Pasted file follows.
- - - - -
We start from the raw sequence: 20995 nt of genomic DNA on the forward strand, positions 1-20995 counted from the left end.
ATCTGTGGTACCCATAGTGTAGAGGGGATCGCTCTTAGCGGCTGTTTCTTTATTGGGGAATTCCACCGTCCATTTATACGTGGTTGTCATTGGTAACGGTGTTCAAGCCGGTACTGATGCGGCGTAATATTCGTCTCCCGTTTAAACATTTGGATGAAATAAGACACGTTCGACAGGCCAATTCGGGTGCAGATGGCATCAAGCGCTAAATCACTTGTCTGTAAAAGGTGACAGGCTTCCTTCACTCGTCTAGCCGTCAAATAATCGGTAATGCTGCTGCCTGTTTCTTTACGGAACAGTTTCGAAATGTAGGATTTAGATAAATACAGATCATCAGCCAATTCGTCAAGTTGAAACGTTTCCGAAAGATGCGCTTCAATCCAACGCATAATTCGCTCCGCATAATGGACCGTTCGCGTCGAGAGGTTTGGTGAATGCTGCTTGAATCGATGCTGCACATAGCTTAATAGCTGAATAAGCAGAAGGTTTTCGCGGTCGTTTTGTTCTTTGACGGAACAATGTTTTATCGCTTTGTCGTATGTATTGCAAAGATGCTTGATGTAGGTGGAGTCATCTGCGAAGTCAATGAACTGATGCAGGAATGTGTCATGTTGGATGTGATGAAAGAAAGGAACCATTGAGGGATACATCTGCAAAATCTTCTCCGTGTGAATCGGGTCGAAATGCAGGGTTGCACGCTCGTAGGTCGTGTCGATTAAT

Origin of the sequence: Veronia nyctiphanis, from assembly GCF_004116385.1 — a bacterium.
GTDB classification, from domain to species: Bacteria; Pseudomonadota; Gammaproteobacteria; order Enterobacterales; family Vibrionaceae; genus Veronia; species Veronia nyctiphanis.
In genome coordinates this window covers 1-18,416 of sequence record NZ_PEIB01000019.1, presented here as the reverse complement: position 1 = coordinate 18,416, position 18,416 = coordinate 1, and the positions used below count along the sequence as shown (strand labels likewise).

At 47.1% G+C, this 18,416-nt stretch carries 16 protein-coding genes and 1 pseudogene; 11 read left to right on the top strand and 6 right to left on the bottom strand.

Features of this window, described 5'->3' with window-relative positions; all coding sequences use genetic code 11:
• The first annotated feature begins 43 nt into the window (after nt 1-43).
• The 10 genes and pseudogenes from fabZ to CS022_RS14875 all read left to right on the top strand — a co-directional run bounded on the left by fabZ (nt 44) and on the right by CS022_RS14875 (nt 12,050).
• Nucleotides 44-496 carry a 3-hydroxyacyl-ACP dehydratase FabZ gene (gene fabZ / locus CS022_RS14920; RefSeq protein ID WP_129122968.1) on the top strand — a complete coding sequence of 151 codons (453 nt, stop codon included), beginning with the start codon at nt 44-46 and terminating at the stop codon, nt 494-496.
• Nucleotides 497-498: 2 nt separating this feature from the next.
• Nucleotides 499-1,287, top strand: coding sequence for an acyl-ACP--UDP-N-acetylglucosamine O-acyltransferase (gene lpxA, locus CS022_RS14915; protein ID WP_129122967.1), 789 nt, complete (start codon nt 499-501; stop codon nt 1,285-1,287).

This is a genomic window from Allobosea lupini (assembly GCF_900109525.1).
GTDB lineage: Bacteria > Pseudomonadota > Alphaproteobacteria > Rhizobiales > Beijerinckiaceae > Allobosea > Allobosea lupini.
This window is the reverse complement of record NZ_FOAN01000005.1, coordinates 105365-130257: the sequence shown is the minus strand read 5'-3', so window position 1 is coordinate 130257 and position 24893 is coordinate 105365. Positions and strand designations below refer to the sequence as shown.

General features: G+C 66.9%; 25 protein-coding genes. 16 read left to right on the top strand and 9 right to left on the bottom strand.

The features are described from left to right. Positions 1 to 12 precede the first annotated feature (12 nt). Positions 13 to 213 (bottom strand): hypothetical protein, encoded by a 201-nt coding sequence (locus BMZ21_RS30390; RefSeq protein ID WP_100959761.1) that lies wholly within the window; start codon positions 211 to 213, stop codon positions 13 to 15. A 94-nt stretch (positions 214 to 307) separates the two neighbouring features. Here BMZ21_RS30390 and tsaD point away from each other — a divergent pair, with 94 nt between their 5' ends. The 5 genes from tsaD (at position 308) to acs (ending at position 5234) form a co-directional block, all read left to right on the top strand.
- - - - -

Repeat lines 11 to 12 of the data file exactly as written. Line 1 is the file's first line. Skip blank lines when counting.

• Nucleotides 497-498: 2 nt separating this feature from the next.
• Nucleotides 499-1,287, top strand: coding sequence for an acyl-ACP--UDP-N-acetylglucosamine O-acyltransferase (gene lpxA, locus CS022_RS14915; protein ID WP_129122967.1), 789 nt, complete (start codon nt 499-501; stop codon nt 1,285-1,287).